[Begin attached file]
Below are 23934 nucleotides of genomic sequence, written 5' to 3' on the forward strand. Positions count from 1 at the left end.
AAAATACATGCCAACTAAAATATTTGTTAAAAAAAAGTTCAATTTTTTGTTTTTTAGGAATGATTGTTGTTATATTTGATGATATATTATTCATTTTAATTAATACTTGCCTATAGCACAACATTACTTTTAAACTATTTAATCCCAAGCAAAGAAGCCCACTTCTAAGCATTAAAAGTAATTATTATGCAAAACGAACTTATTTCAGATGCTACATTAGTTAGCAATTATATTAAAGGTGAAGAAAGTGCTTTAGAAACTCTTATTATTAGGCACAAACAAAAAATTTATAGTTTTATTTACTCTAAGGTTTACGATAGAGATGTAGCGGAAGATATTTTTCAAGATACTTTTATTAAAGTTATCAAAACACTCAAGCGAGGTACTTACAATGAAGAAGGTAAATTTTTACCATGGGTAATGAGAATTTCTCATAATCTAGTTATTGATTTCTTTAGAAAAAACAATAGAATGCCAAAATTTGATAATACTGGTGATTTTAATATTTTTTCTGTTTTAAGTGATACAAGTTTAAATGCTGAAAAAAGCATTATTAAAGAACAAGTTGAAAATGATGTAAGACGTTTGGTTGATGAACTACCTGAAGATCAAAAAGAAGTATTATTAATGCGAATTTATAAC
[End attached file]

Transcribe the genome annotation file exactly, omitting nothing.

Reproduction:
Below are 23934 nucleotides of genomic sequence, written 5' to 3' on the forward strand. Positions count from 1 at the left end.
AAAATACATGCCAACTAAAATATTTGTTAAAAAAAAGTTCAATTTTTTGTTTTTTAGGAATGATTGTTGTTATATTTGATGATATATTATTCATTTTAATTAATACTTGCCTATAGCACAACATTACTTTTAAACTATTTAATCCCAAGCAAAGAAGCCCACTTCTAAGCATTAAAAGTAATTATTATGCAAAACGAACTTATTTCAGATGCTACATTAGTTAGCAATTATATTAAAGGTGAAGAAAGTGCTTTAGAAACTCTTATTATTAGGCACAAACAAAAAATTTATAGTTTTATTTACTCTAAGGTTTACGATAGAGATGTAGCGGAAGATATTTTTCAAGATACTTTTATTAAAGTTATCAAAACACTCAAGCGAGGTACTTACAATGAAGAAGGTAAATTTTTACCATGGGTAATGAGAATTTCTCATAATCTAGTTATTGATTTCTTTAGAAAAAACAATAGAATGCCAAAATTTGATAATACTGGTGATTTTAATATTTTTTCTGTTTTAAGTGATACAAGTTTAAATGCTGAAAAAAGCATTATTAAAGAACAAGTTGAAAATGATGTAAGACGTTTGGTTGATGAACTACCTGAAGATCAAAAAGAAGTATTATTAATGCGAATTTATAAC